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NASA may require two SLS rockets for each lunar mission

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posted on Sep, 9 2013 @ 06:25 AM
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Analysts are saying that the SLS rocket that is under development may be too small for NASA to use a four astronaut capsule and one rocket. Each launch would require two Block 1A/B SLS rockets, and a lunar or orbital rendezvous to take place.

It's thought that even the Block 2 that would use two boosters wouldn't be big enough either. Previous studies have indicated that a 200 ton payload would be required for the moon/Mars missions, while the Block 2 is a 150 ton rocket.

They could use smaller less capable Apollo style landers, which would allow them to use one rocket instead of two, but that would probably end up requiring more launches to put more equipment on the moon, or limit the missions they can perform.


While NASA’s first manned spaceflight director, Chris Kraft, continues to be critical of the whole concept of building the new SLS heavy lift rocket system in favour of using current smaller launch vehicles, others remain concerned that NASA’s heavy lift rocket might actually still be too small itself. As Nasaspaceflight.com notes from NASA’s Concept Of Operations (CONOPS) document, using a four astronaut lunar lander similar to the origial Project Constellation Altair design would necessitate two Block 1A/B SLS launches for each mission and some complicated lunar orbit rendevous operations as well. This would be practically impossible to achieve given that six months are currently envisaged between SLS flights. It is no wonder that NASA’s Administrator, Charles Bolden, is so keen on exploring lassoed asteroids instead of going back to the Moon.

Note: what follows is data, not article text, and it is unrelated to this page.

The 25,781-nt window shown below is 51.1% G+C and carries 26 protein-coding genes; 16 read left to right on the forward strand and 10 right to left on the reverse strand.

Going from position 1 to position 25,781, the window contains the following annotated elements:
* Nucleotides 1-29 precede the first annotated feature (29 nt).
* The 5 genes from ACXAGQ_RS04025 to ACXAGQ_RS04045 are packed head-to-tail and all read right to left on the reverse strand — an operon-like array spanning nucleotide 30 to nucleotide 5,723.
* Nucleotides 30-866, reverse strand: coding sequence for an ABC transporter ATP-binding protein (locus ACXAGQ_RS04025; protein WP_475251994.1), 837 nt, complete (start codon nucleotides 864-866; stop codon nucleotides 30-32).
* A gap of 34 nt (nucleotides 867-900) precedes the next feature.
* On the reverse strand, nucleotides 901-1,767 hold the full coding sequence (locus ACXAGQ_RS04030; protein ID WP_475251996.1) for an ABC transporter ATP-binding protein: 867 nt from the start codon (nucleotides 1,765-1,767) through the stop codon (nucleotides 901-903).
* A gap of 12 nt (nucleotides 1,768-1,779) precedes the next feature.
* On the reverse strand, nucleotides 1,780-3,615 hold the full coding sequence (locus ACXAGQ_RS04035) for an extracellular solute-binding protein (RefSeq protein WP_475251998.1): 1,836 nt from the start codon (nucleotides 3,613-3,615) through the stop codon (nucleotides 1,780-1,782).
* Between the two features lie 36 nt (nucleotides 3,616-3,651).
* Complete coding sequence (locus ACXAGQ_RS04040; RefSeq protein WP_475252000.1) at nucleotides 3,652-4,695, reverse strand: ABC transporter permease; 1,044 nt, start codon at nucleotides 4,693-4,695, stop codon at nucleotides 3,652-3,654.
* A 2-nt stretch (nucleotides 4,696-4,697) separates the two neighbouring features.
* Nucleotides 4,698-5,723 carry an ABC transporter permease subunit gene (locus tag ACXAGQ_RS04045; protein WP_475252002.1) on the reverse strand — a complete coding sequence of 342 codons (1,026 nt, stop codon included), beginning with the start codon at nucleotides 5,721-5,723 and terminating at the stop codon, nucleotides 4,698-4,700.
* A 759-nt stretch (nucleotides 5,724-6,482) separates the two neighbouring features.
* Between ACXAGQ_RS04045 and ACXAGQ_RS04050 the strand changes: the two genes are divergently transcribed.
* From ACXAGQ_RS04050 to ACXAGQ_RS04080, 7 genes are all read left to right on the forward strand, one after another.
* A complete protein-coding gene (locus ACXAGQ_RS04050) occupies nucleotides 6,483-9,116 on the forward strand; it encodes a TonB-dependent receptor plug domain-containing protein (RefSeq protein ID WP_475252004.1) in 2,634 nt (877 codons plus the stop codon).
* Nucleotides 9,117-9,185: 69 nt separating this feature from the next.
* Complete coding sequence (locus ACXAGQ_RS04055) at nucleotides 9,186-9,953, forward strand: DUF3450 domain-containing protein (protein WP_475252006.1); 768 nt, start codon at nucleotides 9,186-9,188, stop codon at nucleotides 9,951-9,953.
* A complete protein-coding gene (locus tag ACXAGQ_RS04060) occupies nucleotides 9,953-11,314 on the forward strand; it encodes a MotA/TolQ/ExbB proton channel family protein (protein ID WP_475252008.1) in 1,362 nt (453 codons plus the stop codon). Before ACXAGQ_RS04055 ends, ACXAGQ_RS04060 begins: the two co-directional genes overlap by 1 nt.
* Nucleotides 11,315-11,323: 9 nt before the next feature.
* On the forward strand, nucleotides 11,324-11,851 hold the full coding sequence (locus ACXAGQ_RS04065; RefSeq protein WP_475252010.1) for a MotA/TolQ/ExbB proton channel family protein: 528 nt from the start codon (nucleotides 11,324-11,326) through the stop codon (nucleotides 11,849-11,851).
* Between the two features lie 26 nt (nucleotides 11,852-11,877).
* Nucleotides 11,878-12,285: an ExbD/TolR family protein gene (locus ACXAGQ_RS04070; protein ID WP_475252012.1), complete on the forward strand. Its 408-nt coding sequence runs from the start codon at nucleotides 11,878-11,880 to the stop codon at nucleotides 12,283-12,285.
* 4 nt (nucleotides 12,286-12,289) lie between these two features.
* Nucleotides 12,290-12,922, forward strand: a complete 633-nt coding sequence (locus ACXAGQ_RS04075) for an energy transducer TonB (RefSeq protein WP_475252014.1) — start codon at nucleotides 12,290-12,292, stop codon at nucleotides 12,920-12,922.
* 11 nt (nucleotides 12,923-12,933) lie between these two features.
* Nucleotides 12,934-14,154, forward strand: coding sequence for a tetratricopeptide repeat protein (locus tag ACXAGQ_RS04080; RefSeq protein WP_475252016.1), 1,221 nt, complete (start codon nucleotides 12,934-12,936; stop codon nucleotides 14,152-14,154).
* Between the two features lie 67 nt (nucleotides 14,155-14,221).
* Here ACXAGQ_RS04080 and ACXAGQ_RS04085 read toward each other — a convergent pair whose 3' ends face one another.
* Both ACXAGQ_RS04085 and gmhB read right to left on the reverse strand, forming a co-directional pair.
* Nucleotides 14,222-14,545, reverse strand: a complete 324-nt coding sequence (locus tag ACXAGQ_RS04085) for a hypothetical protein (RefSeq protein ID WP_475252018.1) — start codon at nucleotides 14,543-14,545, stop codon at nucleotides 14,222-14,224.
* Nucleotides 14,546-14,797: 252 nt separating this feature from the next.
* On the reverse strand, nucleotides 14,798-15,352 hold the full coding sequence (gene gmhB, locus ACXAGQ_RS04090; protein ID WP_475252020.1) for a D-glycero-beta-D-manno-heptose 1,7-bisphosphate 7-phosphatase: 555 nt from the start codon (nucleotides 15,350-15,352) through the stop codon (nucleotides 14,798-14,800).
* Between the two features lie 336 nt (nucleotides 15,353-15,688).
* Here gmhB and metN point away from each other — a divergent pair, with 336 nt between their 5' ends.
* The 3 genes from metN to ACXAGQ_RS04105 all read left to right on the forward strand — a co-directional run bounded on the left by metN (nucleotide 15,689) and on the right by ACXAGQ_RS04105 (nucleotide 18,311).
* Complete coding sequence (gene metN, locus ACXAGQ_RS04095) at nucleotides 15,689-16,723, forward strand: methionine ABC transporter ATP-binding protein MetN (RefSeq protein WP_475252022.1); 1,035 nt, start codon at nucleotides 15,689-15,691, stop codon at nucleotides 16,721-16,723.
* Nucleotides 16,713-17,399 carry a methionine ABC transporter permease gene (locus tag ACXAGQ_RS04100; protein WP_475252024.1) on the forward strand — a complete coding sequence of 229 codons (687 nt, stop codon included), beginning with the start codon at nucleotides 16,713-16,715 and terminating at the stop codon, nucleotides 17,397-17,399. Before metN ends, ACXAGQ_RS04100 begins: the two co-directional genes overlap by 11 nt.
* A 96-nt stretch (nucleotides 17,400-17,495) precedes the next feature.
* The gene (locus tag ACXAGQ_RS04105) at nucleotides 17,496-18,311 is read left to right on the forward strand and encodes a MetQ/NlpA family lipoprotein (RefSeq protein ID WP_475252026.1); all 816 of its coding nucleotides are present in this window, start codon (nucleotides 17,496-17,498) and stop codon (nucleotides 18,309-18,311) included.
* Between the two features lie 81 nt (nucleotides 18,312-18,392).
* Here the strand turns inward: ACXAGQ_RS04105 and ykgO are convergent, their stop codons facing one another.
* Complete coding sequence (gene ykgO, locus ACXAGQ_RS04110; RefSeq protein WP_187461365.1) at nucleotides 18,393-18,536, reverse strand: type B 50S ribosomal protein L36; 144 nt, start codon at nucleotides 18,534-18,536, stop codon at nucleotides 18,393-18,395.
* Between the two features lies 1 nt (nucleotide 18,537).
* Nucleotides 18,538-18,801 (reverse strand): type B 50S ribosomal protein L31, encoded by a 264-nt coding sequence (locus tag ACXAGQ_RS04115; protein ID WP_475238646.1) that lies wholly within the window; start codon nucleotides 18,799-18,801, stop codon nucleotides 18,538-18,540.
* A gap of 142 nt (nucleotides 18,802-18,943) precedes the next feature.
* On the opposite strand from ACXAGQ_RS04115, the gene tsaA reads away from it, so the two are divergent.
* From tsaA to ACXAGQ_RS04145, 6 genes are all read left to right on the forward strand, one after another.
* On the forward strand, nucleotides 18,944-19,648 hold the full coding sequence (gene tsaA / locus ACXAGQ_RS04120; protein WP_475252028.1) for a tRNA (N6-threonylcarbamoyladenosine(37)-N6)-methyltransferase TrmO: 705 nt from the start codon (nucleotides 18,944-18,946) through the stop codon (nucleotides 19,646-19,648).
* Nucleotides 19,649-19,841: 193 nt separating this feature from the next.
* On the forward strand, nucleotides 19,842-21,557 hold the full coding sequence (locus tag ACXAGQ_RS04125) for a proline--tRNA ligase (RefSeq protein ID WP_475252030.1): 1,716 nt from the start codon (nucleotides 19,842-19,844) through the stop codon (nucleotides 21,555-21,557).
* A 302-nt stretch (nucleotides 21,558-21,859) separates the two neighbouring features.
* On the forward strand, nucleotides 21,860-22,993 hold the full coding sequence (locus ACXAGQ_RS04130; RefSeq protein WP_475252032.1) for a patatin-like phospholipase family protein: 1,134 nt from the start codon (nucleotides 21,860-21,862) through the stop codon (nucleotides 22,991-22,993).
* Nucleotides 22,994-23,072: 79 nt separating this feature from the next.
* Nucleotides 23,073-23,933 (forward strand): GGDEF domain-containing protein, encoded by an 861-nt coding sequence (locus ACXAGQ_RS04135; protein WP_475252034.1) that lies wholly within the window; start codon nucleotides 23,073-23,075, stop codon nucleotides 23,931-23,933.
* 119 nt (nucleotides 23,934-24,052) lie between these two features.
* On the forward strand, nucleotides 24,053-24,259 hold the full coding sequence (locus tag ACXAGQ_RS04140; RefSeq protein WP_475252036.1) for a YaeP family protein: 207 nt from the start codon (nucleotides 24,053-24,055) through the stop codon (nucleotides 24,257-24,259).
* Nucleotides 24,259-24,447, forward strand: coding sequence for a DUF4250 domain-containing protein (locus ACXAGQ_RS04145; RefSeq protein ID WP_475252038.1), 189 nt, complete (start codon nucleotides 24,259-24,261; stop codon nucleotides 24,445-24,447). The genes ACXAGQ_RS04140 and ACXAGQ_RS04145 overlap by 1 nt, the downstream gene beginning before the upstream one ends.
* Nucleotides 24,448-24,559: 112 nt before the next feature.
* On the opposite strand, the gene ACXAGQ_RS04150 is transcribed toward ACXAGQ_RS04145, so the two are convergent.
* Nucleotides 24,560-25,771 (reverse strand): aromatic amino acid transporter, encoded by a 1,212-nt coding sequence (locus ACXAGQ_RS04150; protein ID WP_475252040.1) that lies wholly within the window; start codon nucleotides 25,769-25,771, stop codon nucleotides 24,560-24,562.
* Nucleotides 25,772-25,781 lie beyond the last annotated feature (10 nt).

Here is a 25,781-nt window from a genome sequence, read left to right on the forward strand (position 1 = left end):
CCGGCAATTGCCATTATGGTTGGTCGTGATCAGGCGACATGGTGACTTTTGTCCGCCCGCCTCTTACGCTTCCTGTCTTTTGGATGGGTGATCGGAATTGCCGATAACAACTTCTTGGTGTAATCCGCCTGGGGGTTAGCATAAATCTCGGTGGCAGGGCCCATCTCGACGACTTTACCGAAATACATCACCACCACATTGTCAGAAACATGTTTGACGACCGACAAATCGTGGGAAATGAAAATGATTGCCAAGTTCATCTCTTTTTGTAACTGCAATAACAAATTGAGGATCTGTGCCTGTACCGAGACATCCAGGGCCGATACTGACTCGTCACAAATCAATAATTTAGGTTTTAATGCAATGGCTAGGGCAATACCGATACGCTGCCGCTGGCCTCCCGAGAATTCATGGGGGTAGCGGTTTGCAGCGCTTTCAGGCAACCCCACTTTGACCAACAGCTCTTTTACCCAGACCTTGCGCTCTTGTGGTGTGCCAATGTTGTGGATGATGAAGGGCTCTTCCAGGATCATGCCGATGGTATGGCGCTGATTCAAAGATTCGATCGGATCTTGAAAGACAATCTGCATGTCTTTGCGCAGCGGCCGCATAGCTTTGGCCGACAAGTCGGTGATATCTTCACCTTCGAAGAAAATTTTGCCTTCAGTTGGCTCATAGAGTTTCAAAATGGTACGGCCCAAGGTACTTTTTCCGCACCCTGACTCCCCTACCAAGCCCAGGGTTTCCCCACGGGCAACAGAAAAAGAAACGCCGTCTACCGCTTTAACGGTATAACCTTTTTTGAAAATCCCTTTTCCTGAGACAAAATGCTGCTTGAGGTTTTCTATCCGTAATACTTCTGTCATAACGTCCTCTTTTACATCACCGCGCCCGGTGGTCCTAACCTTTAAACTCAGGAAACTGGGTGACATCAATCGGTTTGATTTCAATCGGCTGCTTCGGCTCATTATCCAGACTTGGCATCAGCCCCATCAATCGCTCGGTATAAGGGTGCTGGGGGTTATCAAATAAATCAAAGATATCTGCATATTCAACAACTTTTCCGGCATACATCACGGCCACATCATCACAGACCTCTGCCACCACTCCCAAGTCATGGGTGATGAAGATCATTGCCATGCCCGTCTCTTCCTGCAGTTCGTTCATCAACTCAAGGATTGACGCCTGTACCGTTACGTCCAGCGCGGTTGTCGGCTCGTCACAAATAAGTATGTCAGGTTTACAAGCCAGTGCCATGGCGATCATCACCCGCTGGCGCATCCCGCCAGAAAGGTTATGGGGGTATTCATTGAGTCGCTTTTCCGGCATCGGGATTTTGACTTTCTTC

We're gonna need a bigger boat




posted on Sep, 9 2013 @ 08:10 AM
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Ughh. I hope they get this worked out, because it would be a slap to the face if they built a new heavy lift vehicle, and it could not do what they want it to do.

Zaphod --
Would the now-defunct Ares V heavy lift vehicle have been large enough for the job? I remember the Ares V was to have a 200+ ton lifting capability, so I assume it would have been able to do the job. Or -- and please correct me if I am wrong -- was the plan under the "Constellation Program" to launch some hardware (such as the Lunar Lander) using and Ares V, while the Astronauts in the Orion Capsule would have gone up separately using an Ares I? What I'm asking is this: would a manned trip to the Moon under the Constellation Program also have required at least two launches (one Ares V and one Ares I)?


edit on 9/9/2013 by Soylent Green Is People because: (no reason given)



posted on Sep, 9 2013 @ 08:40 AM
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reply to post by Soylent Green Is People
 


Ares V was going to be unmanned, and launch the cargo, while Ares I would launch the crew. They would do something like Apollo did, and the upper stage would hold the lander and the engine used to get them to the moon, and would dock with the Ares I in earth orbit.



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